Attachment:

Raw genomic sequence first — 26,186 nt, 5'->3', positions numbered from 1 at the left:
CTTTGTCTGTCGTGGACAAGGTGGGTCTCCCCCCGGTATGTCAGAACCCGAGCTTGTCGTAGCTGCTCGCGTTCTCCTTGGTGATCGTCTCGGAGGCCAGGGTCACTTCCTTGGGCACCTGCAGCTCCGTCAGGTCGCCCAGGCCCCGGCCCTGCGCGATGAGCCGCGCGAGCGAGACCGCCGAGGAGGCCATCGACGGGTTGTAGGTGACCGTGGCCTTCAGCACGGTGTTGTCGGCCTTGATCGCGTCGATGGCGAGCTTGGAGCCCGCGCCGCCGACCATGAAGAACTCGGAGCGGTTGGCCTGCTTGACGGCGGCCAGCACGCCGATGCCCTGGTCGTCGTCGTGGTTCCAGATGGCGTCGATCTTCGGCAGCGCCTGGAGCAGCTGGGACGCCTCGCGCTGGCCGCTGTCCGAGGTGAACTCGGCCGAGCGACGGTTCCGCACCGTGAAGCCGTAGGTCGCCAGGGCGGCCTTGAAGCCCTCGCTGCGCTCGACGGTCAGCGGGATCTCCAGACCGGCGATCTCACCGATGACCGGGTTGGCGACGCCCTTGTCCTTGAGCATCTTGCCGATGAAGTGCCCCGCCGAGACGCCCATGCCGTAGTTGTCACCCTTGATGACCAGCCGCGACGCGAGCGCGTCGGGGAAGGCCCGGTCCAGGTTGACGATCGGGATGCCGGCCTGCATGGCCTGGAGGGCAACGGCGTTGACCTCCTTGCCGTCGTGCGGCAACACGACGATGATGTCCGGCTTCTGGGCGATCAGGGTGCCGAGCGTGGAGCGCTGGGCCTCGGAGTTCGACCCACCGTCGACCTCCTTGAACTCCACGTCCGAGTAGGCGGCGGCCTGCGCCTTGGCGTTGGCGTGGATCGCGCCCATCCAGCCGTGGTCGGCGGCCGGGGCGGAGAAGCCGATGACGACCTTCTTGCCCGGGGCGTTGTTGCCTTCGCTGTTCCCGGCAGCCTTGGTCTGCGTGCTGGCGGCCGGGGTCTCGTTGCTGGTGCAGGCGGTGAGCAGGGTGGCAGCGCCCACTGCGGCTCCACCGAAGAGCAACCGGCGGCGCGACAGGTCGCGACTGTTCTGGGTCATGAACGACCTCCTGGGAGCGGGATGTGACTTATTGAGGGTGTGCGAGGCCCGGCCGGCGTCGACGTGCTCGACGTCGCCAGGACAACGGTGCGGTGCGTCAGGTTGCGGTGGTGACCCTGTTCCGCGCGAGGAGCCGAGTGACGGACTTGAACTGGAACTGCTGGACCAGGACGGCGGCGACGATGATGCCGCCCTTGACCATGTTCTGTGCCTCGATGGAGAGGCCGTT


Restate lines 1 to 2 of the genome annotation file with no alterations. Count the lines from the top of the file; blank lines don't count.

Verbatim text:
Raw genomic sequence first — 26,186 nt, 5'->3', positions numbered from 1 at the left:
CTTTGTCTGTCGTGGACAAGGTGGGTCTCCCCCCGGTATGTCAGAACCCGAGCTTGTCGTAGCTGCTCGCGTTCTCCTTGGTGATCGTCTCGGAGGCCAGGGTCACTTCCTTGGGCACCTGCAGCTCCGTCAGGTCGCCCAGGCCCCGGCCCTGCGCGATGAGCCGCGCGAGCGAGACCGCCGAGGAGGCCATCGACGGGTTGTAGGTGACCGTGGCCTTCAGCACGGTGTTGTCGGCCTTGATCGCGTCGATGGCGAGCTTGGAGCCCGCGCCGCCGACCATGAAGAACTCGGAGCGGTTGGCCTGCTTGACGGCGGCCAGCACGCCGATGCCCTGGTCGTCGTCGTGGTTCCAGATGGCGTCGATCTTCGGCAGCGCCTGGAGCAGCTGGGACGCCTCGCGCTGGCCGCTGTCCGAGGTGAACTCGGCCGAGCGACGGTTCCGCACCGTGAAGCCGTAGGTCGCCAGGGCGGCCTTGAAGCCCTCGCTGCGCTCGACGGTCAGCGGGATCTCCAGACCGGCGATCTCACCGATGACCGGGTTGGCGACGCCCTTGTCCTTGAGCATCTTGCCGATGAAGTGCCCCGCCGAGACGCCCATGCCGTAGTTGTCACCCTTGATGACCAGCCGCGACGCGAGCGCGTCGGGGAAGGCCCGGTCCAGGTTGACGATCGGGATGCCGGCCTGCATGGCCTGGAGGGCAACGGCGTTGACCTCCTTGCCGTCGTGCGGCAACACGACGATGATGTCCGGCTTCTGGGCGATCAGGGTGCCGAGCGTGGAGCGCTGGGCCTCGGAGTTCGACCCACCGTCGACCTCCTTGAACTCCACGTCCGAGTAGGCGGCGGCCTGCGCCTTGGCGTTGGCGTGGATCGCGCCCATCCAGCCGTGGTCGGCGGCCGGGGCGGAGAAGCCGATGACGACCTTCTTGCCCGGGGCGTTGTTGCCTTCGCTGTTCCCGGCAGCCTTGGTCTGCGTGCTGGCGGCCGGGGTCTCGTTGCTGGTGCAGGCGGTGAGCAGGGTGGCAGCGCCCACTGCGGCTCCACCGAAGAGCAACCGGCGGCGCGACAGGTCGCGACTGTTCTGGGTCATGAACGACCTCCTGGGAGCGGGATGTGACTTATTGAGGGTGTGCGAGGCCCGGCCGGCGTCGACGTGCTCGACGTCGCCAGGACAACGGTGCGGTGCGTCAGGTTGCGGTGGTGACCCTGTTCCGCGCGAGGAGCCGAGTGACGGACTTGAACTGGAACTGCTGGACCAGGACGGCGGCGACGATGATGCCGCCCTTGACCATGTTCTGTGCCTCGATGGAGAGGCCGTT